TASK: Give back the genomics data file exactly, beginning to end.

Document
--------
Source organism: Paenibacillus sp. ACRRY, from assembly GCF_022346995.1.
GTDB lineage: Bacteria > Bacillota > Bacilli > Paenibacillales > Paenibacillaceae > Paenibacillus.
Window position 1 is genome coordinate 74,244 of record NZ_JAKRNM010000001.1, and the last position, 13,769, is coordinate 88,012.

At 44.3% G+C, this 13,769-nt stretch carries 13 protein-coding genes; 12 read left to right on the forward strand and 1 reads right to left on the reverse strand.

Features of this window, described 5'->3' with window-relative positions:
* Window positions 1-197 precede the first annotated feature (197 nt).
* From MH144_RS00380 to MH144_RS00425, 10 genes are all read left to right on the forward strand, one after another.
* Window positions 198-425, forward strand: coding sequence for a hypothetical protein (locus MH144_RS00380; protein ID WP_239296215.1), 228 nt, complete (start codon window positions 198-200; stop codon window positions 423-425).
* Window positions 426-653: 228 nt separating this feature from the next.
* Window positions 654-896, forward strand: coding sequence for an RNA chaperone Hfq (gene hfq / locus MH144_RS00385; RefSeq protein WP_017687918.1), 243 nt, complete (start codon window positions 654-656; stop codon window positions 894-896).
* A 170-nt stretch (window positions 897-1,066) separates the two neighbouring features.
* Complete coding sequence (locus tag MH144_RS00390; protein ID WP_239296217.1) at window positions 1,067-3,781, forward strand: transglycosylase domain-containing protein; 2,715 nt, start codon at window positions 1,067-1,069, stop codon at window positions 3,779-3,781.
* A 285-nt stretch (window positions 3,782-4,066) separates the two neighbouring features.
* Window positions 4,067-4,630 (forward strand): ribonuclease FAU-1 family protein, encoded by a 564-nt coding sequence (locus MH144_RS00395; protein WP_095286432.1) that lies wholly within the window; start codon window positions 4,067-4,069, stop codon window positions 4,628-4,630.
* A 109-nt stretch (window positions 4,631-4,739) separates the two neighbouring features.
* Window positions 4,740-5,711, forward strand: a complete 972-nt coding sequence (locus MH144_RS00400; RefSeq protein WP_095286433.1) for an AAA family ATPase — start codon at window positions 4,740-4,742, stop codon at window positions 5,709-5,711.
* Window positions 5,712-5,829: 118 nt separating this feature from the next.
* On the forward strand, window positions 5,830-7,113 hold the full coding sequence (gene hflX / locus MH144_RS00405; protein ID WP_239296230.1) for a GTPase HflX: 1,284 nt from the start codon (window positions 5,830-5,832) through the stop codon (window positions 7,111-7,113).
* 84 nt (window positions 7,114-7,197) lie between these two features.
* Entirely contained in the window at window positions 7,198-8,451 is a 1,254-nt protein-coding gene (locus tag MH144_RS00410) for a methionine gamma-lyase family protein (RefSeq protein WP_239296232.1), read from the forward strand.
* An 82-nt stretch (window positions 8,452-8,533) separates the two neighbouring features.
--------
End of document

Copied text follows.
Source organism: Paenibacillus sp. ACRRY, from assembly GCF_022346995.1.
GTDB lineage: Bacteria > Bacillota > Bacilli > Paenibacillales > Paenibacillaceae > Paenibacillus.
Window position 1 is genome coordinate 74,244 of record NZ_JAKRNM010000001.1, and the last position, 13,769, is coordinate 88,012.

At 44.3% G+C, this 13,769-nt stretch carries 13 protein-coding genes; 12 read left to right on the forward strand and 1 reads right to left on the reverse strand.

Features of this window, described 5'->3' with window-relative positions:
* Window positions 1-197 precede the first annotated feature (197 nt).
* From MH144_RS00380 to MH144_RS00425, 10 genes are all read left to right on the forward strand, one after another.
* Window positions 198-425, forward strand: coding sequence for a hypothetical protein (locus MH144_RS00380; protein ID WP_239296215.1), 228 nt, complete (start codon window positions 198-200; stop codon window positions 423-425).
* Window positions 426-653: 228 nt separating this feature from the next.
* Window positions 654-896, forward strand: coding sequence for an RNA chaperone Hfq (gene hfq / locus MH144_RS00385; RefSeq protein WP_017687918.1), 243 nt, complete (start codon window positions 654-656; stop codon window positions 894-896).
* A 170-nt stretch (window positions 897-1,066) separates the two neighbouring features.
* Complete coding sequence (locus tag MH144_RS00390; protein ID WP_239296217.1) at window positions 1,067-3,781, forward strand: transglycosylase domain-containing protein; 2,715 nt, start codon at window positions 1,067-1,069, stop codon at window positions 3,779-3,781.
* A 285-nt stretch (window positions 3,782-4,066) separates the two neighbouring features.
* Window positions 4,067-4,630 (forward strand): ribonuclease FAU-1 family protein, encoded by a 564-nt coding sequence (locus MH144_RS00395; protein WP_095286432.1) that lies wholly within the window; start codon window positions 4,067-4,069, stop codon window positions 4,628-4,630.
* A 109-nt stretch (window positions 4,631-4,739) separates the two neighbouring features.
* Window positions 4,740-5,711, forward strand: a complete 972-nt coding sequence (locus MH144_RS00400; RefSeq protein WP_095286433.1) for an AAA family ATPase — start codon at window positions 4,740-4,742, stop codon at window positions 5,709-5,711.
* Window positions 5,712-5,829: 118 nt separating this feature from the next.
* On the forward strand, window positions 5,830-7,113 hold the full coding sequence (gene hflX / locus MH144_RS00405; protein ID WP_239296230.1) for a GTPase HflX: 1,284 nt from the start codon (window positions 5,830-5,832) through the stop codon (window positions 7,111-7,113).
* 84 nt (window positions 7,114-7,197) lie between these two features.
* Entirely contained in the window at window positions 7,198-8,451 is a 1,254-nt protein-coding gene (locus tag MH144_RS00410) for a methionine gamma-lyase family protein (RefSeq protein WP_239296232.1), read from the forward strand.
* An 82-nt stretch (window positions 8,452-8,533) separates the two neighbouring features.